U.S.-based Filipino neurologist urges volunteerism via medical missions
When President George W. Bush declared 1990-1999 as the “Decade of the Brain” to enhance public awareness of the benefits of brain research,” Emilio Tayag, a fresh graduate of the University of the East-Ramon Magsaysay Memorial Medical Center saw the opportunity to fulfill his lifelong dream of becoming a neurosurgeon.
After passing the medical board exam, Tayag flew to the US in 1991 and started his residency the following year.
“My medical school was not taking any neurosurgery resident at the time ,” says Dr. Emilio Tayag, 52, a native of Sto. Domingo, Minalin, Pampanga and now a resident of Palm Springs, California. He is now a neurologist, neurosurgeon and neuro-rehabilitation specialist.
Despite having worked and lived in the US for more than a decade, Tayag remains close to home by doing volunteer works with Maglaya Medical and Legal Mission (MMLM), serving as adjunct faculty at UERMMC, and remaining a Filipino citizen.
He’s currently doing a neuro-intervention and open vascular fellowship and is also a clinical instructor at Desert Regional Medical Center, and assistant professor in neurology at California University of Science & Medicine, School of Medicine.
A Filipino doctor in America
Like most immigrants, Tayag has had to prove his worth and expertise in his field. “I have to work extra and doubly hard in everything I do. It motivated me to excel in every endeavor I was involved with. Also, you have to be upfront about it. Be assertive. Study your interviewers/programs you are applying to,” Dr. Tayag shares.
When he arrived in the U.S., he was fascinated with the latest medical technology and even with the Microsoft application.
“I only knew Wordstar. In our medical school back home, we did not have IV pumps. We only had CT scans,” Tayag laughs.
Finding a neurosurgery residency training program was also difficult if the applicant wass an IMG/FMG (International Medical graduate/Foreign medical graduate). Despite this, Tayag was accepted in several hospitals for neurology fellowships, trainings, surgery, and rehabilitation: New Rochelle Hospital and Media Center, New Rochelle, NY; Department of Neurosurgery at University of Texas; Hahnemann University, Rancho Los Amigos National Rehabilitation Center; and Tulane University, in New Orleans.
Tayag in 1999 was named the Best Resident/Fellow of the Rancho Los Amigos National Rehabilitation Center, which was recommended by 4th District, County of Los Angeles during the Doctor’s Appreciation Day.
Spirit of Volunteerism
Tayag is not new to volunteer work. As a pre-med student at the Ateneo de Manila University, he was in LIKAS (Lingap para sa Kalusugan ng Sambayanan), an organization composed mainly of medical students. LIKAS had branched out to medical schools in the Philippines.
Tayag was one of the founding members of LIKAS-Ateneo, of whose programs was to train barangay health workers in poor areas in the Philippines. He also did volunteer works to Caritas and Rotary Club.
The spirit of volunteerism never left him, and he found another way to serve the Philippines despite living abroad.
While in the medical school in the Philippines, Tayag met Dr. Cherry Maglaya-Lee who founded MMLM. The two remain connected in the United States.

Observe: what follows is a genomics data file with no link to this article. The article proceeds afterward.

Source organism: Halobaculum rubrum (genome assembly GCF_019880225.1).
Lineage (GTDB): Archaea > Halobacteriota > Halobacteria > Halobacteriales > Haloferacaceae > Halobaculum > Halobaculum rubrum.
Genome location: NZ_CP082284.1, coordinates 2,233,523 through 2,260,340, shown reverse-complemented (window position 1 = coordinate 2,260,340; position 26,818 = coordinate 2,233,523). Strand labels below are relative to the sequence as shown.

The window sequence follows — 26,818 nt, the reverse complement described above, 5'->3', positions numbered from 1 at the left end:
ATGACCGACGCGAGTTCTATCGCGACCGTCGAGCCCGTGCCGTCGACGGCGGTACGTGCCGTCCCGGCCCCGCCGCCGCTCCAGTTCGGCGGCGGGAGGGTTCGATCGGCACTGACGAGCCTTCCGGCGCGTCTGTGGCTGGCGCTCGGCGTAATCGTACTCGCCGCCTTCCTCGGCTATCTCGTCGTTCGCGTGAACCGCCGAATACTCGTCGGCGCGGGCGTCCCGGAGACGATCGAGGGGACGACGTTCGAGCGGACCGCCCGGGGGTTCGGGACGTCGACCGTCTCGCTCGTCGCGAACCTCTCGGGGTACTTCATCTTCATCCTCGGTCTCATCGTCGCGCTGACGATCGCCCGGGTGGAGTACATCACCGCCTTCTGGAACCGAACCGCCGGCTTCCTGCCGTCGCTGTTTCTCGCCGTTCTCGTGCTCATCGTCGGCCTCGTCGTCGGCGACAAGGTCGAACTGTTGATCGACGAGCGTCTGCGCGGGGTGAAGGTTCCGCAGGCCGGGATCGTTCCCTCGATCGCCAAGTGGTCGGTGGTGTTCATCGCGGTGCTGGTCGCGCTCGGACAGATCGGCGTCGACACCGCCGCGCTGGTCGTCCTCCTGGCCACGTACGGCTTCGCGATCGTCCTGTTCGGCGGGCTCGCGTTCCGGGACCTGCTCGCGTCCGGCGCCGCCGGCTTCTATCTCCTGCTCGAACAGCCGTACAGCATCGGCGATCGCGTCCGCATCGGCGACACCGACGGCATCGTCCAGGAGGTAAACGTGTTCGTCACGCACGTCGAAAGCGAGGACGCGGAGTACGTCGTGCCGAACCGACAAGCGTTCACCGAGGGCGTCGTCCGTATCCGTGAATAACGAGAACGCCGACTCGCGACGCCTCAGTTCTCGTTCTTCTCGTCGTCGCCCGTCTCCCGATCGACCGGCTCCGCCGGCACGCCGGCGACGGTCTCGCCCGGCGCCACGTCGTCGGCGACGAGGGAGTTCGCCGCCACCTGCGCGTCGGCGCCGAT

MMLM is a non-profit charity organization recognized by the State of Nevada. This status legally allows MMLM donors to use their contributions as a tax write-off.
Since 2014, Tayag has been supporting MMLM. In 2017 he joined its medical and legal missions in Caba, La Union.
“The approach of MMLM is holistic. It is aligned with my own exposure and philosophy in medicine. The approach to the diseases should be holistic–medical, dental, surgical, social, legal, etc.” Tayag explains.
“Dr. Tayag is very compassionate and full of empathy. I consult a lot of cases with him– medical, legal and financial,” Maglaya-Lee says.
To recognize his invaluable contributions MMLM established the Emil C. Tayag, MD Scholarship Fund for indigent MMLM Volunteers. His donation enables the volunteers to continue their education. Among the beneficiaries are Melody Manongdo, BS Education student and Melchizedek Estalilla, who is studying nursing.
Tayag believes that aside from “sharing,” volunteering is also a way of discovering one’s self and others.
“Money is not everything. Growing up, I had experienced being well-off but also being poor. There is a great feeling of fulfillment when you share yourself and your knowledge by volunteering,” Tayag explains.
He says that the problem in the health care system in the Philippines is delivery, because of the uneven distribution of health care professionals. Specialists are concentrated in the major cities while the countryside remains underdeveloped in terms of health and medical services.
“There is also too much focus on tertiary care. Primary or preventive care and health promotion are definitely lacking,” Tayag claims.
Tayag calls on to his fellow health care providers to do volunteer missions in areas that have no access to medical/surgical/dental professionals. Doing medical mission is not only about performing surgeries and dispensing medicines, but it also must stress community education about health promotion and disease prevention.
“We should be reminded that educating our community is most of the time the neglected part of our mission as physicians. By volunteering on medical missions, we are fulfilling our broader mission to educate the community on the preventive aspects of health,” Dr. Tayag stated.
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